6. “Water can’t go bad”

That’s not true. Both tap water and water from the bottle can be colonized with germs and cause gastrointestinal problems. “The problem with tap water: It was checked in the waterworks, but not at the domestic tap. The last few meters from the waterworks to the consumer are generally not checked. For example, the aerator on the tap is a perfect breeding ground for mold spores and bacteria that then get into the water can ignore “, explains Günter Wagner. Germs also get into it when drinking from the bottle. If the water bottle is also in the sun, potential pathogens multiply quickly. However, unopened and chilled, water can be kept for a very long time.

7. “Alcohol-free beer is the perfect sports drink”

Not a myth, but a clear yes to the cool blonde after training – of course without alcohol. “Alcohol-free beer is absolutely recommended as a sports drink, as it supports regeneration,” says nutritionist Wagner. On the one hand, it is one of the isotonic drinks: The number of osmotically active particles, such as minerals and vitamins, corresponds to the number in the human blood, so it can be absorbed particularly quickly.

“On the other hand, there is a lot of potassium in it, which supports the storage of carbohydrates in the muscle cells,” adds Günter Wagner. B vitamins also reduce tiredness and exhaustion during the regeneration phase. And a study showed that alcohol-free beer can even reduce the susceptibility to infections after exercise, presumably because of the phytochemicals.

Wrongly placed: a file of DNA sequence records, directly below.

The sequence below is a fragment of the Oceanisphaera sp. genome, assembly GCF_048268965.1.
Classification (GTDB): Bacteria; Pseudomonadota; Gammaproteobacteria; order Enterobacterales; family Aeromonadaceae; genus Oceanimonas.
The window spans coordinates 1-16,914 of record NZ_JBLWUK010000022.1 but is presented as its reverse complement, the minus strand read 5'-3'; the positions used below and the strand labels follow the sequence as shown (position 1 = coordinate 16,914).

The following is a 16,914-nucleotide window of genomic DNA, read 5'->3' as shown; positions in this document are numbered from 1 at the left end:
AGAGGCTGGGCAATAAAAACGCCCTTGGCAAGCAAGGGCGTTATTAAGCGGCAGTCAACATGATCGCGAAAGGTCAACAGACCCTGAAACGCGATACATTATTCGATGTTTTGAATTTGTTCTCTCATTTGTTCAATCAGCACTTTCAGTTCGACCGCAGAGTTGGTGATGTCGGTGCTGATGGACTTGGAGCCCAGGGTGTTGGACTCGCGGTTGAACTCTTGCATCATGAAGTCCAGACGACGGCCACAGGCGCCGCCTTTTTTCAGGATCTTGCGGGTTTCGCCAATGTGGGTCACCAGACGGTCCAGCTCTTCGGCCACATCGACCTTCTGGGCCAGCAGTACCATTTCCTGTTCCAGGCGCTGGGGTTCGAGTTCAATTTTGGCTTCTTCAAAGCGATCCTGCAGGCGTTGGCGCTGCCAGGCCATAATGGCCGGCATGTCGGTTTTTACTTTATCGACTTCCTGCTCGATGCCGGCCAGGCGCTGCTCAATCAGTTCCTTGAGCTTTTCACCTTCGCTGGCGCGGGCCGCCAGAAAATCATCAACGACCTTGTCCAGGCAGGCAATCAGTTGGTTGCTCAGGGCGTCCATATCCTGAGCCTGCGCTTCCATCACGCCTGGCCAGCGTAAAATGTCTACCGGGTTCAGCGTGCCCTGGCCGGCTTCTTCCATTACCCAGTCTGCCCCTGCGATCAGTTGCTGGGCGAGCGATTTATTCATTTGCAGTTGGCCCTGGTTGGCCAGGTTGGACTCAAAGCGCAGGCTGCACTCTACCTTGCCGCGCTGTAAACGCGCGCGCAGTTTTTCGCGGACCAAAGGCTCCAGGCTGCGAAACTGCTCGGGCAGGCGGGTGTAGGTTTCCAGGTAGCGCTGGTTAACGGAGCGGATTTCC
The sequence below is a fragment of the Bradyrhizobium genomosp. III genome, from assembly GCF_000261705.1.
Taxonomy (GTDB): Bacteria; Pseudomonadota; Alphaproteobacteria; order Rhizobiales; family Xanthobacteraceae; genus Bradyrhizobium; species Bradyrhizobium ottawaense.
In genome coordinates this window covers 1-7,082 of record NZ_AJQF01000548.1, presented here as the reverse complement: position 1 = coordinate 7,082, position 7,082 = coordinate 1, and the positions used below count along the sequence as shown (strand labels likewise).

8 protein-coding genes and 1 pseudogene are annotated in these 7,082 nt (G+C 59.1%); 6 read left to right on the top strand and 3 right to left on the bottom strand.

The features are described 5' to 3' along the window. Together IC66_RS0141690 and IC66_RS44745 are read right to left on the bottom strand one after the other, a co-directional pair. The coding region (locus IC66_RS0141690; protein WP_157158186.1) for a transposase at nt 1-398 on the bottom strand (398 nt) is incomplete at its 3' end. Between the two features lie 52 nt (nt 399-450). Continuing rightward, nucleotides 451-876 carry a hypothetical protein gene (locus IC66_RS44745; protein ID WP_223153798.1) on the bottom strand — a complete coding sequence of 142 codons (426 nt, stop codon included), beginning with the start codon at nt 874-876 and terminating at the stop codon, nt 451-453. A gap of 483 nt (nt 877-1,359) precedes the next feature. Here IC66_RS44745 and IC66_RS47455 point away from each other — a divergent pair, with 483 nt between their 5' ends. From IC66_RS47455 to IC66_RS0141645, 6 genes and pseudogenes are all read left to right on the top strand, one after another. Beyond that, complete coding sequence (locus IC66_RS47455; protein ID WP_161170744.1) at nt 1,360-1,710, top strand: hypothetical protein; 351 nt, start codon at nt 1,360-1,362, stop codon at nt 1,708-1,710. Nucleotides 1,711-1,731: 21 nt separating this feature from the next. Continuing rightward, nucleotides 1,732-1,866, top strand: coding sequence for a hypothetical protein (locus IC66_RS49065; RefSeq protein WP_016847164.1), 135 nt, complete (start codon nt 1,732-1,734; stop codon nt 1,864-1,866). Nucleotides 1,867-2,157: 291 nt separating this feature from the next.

8. “The color of the urine tells you whether you have drunk enough”

“In fact, the color of the urine in healthy people is a helpful indicator for recognizing adequate hydration,” confirms Joachim Latsch. Rule of thumb: the brighter the better. However, some foods, such as beetroot, can also distort the color impression. “For example, when taking high doses of vitamin C, the urine appears noticeably light yellow,” says the doctor. As a precaution, you should always have any unusual discoloration or cloudiness clarified by a doctor.